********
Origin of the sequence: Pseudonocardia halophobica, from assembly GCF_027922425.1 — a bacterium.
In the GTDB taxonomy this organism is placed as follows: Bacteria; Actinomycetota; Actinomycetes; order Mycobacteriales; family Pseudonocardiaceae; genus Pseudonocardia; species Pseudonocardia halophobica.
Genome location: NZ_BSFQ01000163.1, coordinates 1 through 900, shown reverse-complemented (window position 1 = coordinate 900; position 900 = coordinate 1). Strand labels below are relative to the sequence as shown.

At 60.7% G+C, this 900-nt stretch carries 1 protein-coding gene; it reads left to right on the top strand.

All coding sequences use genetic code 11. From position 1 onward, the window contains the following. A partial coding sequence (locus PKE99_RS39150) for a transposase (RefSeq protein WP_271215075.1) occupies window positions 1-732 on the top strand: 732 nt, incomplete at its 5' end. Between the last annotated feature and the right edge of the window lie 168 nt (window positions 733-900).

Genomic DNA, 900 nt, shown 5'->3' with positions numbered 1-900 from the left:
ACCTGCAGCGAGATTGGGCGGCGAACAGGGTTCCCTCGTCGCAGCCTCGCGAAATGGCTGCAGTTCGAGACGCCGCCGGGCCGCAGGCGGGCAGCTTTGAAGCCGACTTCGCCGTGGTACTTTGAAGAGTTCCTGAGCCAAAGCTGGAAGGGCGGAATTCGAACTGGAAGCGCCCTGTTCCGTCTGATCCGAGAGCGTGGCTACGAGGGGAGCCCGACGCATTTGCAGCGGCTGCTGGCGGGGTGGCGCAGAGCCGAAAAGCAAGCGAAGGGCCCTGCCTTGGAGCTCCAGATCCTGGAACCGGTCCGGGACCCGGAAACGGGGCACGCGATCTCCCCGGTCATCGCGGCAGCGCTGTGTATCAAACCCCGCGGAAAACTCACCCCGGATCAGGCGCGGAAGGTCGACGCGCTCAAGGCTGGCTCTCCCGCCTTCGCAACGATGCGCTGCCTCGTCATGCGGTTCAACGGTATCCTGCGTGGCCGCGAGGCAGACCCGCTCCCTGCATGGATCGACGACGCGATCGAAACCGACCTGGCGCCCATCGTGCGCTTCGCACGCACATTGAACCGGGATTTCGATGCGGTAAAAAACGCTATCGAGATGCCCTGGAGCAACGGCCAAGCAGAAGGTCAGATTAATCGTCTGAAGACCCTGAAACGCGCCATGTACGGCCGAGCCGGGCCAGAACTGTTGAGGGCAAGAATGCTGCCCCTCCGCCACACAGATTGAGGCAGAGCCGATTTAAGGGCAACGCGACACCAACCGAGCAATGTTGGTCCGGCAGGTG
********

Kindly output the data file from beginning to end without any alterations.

Origin of the sequence: Pseudonocardia halophobica, from assembly GCF_027922425.1 — a bacterium.
In the GTDB taxonomy this organism is placed as follows: Bacteria; Actinomycetota; Actinomycetes; order Mycobacteriales; family Pseudonocardiaceae; genus Pseudonocardia; species Pseudonocardia halophobica.
Genome location: NZ_BSFQ01000163.1, coordinates 1 through 900, shown reverse-complemented (window position 1 = coordinate 900; position 900 = coordinate 1). Strand labels below are relative to the sequence as shown.

At 60.7% G+C, this 900-nt stretch carries 1 protein-coding gene; it reads left to right on the top strand.

All coding sequences use genetic code 11. From position 1 onward, the window contains the following. A partial coding sequence (locus PKE99_RS39150) for a transposase (RefSeq protein WP_271215075.1) occupies window positions 1-732 on the top strand: 732 nt, incomplete at its 5' end. Between the last annotated feature and the right edge of the window lie 168 nt (window positions 733-900).

Genomic DNA, 900 nt, shown 5'->3' with positions numbered 1-900 from the left:
ACCTGCAGCGAGATTGGGCGGCGAACAGGGTTCCCTCGTCGCAGCCTCGCGAAATGGCTGCAGTTCGAGACGCCGCCGGGCCGCAGGCGGGCAGCTTTGAAGCCGACTTCGCCGTGGTACTTTGAAGAGTTCCTGAGCCAAAGCTGGAAGGGCGGAATTCGAACTGGAAGCGCCCTGTTCCGTCTGATCCGAGAGCGTGGCTACGAGGGGAGCCCGACGCATTTGCAGCGGCTGCTGGCGGGGTGGCGCAGAGCCGAAAAGCAAGCGAAGGGCCCTGCCTTGGAGCTCCAGATCCTGGAACCGGTCCGGGACCCGGAAACGGGGCACGCGATCTCCCCGGTCATCGCGGCAGCGCTGTGTATCAAACCCCGCGGAAAACTCACCCCGGATCAGGCGCGGAAGGTCGACGCGCTCAAGGCTGGCTCTCCCGCCTTCGCAACGATGCGCTGCCTCGTCATGCGGTTCAACGGTATCCTGCGTGGCCGCGAGGCAGACCCGCTCCCTGCATGGATCGACGACGCGATCGAAACCGACCTGGCGCCCATCGTGCGCTTCGCACGCACATTGAACCGGGATTTCGATGCGGTAAAAAACGCTATCGAGATGCCCTGGAGCAACGGCCAAGCAGAAGGTCAGATTAATCGTCTGAAGACCCTGAAACGCGCCATGTACGGCCGAGCCGGGCCAGAACTGTTGAGGGCAAGAATGCTGCCCCTCCGCCACACAGATTGAGGCAGAGCCGATTTAAGGGCAACGCGACACCAACCGAGCAATGTTGGTCCGGCAGGTG